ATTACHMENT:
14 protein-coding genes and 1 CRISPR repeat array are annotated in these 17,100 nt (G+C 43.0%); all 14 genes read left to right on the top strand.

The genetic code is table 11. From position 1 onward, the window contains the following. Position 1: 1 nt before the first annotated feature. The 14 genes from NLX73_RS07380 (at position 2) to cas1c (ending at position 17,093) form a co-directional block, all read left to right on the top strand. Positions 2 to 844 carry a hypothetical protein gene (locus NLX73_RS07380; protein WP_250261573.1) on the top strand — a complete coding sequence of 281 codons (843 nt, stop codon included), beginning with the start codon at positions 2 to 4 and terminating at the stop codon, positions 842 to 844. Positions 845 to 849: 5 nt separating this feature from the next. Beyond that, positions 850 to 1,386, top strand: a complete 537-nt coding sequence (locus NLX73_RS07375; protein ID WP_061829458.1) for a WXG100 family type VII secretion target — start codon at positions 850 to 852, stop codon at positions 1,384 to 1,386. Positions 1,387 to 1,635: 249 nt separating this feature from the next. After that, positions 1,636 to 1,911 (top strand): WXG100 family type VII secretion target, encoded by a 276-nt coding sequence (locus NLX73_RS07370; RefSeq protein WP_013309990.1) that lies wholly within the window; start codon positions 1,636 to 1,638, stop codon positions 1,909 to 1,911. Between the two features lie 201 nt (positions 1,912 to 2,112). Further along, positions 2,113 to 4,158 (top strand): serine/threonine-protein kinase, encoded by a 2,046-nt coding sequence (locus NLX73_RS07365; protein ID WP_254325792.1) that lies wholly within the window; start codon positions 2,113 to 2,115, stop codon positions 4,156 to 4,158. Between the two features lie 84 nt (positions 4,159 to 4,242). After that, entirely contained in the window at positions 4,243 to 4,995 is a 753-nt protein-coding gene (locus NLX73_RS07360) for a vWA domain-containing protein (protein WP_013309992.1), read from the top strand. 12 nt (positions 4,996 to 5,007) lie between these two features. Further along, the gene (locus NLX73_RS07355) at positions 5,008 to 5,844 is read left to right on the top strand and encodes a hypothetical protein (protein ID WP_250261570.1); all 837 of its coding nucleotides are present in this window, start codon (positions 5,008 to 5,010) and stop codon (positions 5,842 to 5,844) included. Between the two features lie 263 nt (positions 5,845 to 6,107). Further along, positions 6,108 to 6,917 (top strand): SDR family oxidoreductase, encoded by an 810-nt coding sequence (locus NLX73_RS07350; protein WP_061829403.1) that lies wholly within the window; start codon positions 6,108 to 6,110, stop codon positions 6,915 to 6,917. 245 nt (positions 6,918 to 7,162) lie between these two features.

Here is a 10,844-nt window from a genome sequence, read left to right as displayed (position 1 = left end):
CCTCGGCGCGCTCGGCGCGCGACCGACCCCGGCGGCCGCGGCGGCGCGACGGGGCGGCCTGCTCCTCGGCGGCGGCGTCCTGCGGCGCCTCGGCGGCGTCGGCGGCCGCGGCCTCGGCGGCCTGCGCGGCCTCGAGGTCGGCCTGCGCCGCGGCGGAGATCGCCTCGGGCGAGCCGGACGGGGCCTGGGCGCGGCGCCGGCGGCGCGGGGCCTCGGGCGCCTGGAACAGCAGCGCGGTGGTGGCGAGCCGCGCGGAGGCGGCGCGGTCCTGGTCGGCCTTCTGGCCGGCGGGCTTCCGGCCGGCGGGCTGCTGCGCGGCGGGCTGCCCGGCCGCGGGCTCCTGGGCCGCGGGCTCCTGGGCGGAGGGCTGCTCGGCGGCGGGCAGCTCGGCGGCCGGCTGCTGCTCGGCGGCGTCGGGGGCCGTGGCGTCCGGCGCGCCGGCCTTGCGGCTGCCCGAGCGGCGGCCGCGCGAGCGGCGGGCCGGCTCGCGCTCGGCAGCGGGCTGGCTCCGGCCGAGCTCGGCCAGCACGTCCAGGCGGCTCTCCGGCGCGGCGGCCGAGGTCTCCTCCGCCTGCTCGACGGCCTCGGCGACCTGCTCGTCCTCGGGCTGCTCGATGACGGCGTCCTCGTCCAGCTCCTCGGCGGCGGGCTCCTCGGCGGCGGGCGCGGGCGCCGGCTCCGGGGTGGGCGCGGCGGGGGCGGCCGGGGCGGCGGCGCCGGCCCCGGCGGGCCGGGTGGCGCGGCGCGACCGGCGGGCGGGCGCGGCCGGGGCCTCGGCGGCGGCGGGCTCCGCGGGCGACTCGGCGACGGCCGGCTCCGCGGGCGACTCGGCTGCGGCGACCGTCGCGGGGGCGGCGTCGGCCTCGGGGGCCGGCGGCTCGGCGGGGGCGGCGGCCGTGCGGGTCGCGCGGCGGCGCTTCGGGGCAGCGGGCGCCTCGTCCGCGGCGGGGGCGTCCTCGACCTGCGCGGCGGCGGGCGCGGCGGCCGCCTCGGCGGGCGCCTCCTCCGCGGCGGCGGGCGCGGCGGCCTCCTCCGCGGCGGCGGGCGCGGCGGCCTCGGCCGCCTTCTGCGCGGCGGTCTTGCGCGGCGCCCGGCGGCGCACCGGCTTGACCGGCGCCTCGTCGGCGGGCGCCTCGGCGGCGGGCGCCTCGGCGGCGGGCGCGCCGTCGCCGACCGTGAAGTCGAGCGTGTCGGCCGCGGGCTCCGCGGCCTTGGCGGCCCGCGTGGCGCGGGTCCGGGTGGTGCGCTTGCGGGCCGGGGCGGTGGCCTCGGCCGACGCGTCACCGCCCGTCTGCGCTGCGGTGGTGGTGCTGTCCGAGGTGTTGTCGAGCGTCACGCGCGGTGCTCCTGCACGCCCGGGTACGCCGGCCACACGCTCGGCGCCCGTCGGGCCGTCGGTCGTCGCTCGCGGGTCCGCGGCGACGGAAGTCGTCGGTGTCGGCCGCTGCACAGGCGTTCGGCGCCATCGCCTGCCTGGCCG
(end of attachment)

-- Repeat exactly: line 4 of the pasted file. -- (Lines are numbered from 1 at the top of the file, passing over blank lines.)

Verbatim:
CCTCGGCGCGCTCGGCGCGCGACCGACCCCGGCGGCCGCGGCGGCGCGACGGGGCGGCCTGCTCCTCGGCGGCGGCGTCCTGCGGCGCCTCGGCGGCGTCGGCGGCCGCGGCCTCGGCGGCCTGCGCGGCCTCGAGGTCGGCCTGCGCCGCGGCGGAGATCGCCTCGGGCGAGCCGGACGGGGCCTGGGCGCGGCGCCGGCGGCGCGGGGCCTCGGGCGCCTGGAACAGCAGCGCGGTGGTGGCGAGCCGCGCGGAGGCGGCGCGGTCCTGGTCGGCCTTCTGGCCGGCGGGCTTCCGGCCGGCGGGCTGCTGCGCGGCGGGCTGCCCGGCCGCGGGCTCCTGGGCCGCGGGCTCCTGGGCGGAGGGCTGCTCGGCGGCGGGCAGCTCGGCGGCCGGCTGCTGCTCGGCGGCGTCGGGGGCCGTGGCGTCCGGCGCGCCGGCCTTGCGGCTGCCCGAGCGGCGGCCGCGCGAGCGGCGGGCCGGCTCGCGCTCGGCAGCGGGCTGGCTCCGGCCGAGCTCGGCCAGCACGTCCAGGCGGCTCTCCGGCGCGGCGGCCGAGGTCTCCTCCGCCTGCTCGACGGCCTCGGCGACCTGCTCGTCCTCGGGCTGCTCGATGACGGCGTCCTCGTCCAGCTCCTCGGCGGCGGGCTCCTCGGCGGCGGGCGCGGGCGCCGGCTCCGGGGTGGGCGCGGCGGGGGCGGCCGGGGCGGCGGCGCCGGCCCCGGCGGGCCGGGTGGCGCGGCGCGACCGGCGGGCGGGCGCGGCCGGGGCCTCGGCGGCGGCGGGCTCCGCGGGCGACTCGGCGACGGCCGGCTCCGCGGGCGACTCGGCTGCGGCGACCGTCGCGGGGGCGGCGTCGGCCTCGGGGGCCGGCGGCTCGGCGGGGGCGGCGGCCGTGCGGGTCGCGCGGCGGCGCTTCGGGGCAGCGGGCGCCTCGTCCGCGGCGGGGGCGTCCTCGACCTGCGCGGCGGCGGGCGCGGCGGCCGCCTCGGCGGGCGCCTCCTCCGCGGCGGCGGGCGCGGCGGCCTCCTCCGCGGCGGCGGGCGCGGCGGCCTCGGCCGCCTTCTGCGCGGCGGTCTTGCGCGGCGCCCGGCGGCGCACCGGCTTGACCGGCGCCTCGTCGGCGGGCGCCTCGGCGGCGGGCGCCTCGGCGGCGGGCGCGCCGTCGCCGACCGTGAAGTCGAGCGTGTCGGCCGCGGGCTCCGCGGCCTTGGCGGCCCGCGTGGCGCGGGTCCGGGTGGTGCGCTTGCGGGCCGGGGCGGTGGCCTCGGCCGACGCGTCACCGCCCGTCTGCGCTGCGGTGGTGGTGCTGTCCGAGGTGTTGTCGAGCGTCACGCGCGGTGCTCCTGCACGCCCGGGTACGCCGGCCACACGCTCGGCGCCCGTCGGGCCGTCGGTCGTCGCTCGCGGGTCCGCGGCGACGGAAGTCGTCGGTGTCGGCCGCTGCACAGGCGTTCGGCGCCATCGCCTGCCTGGCCG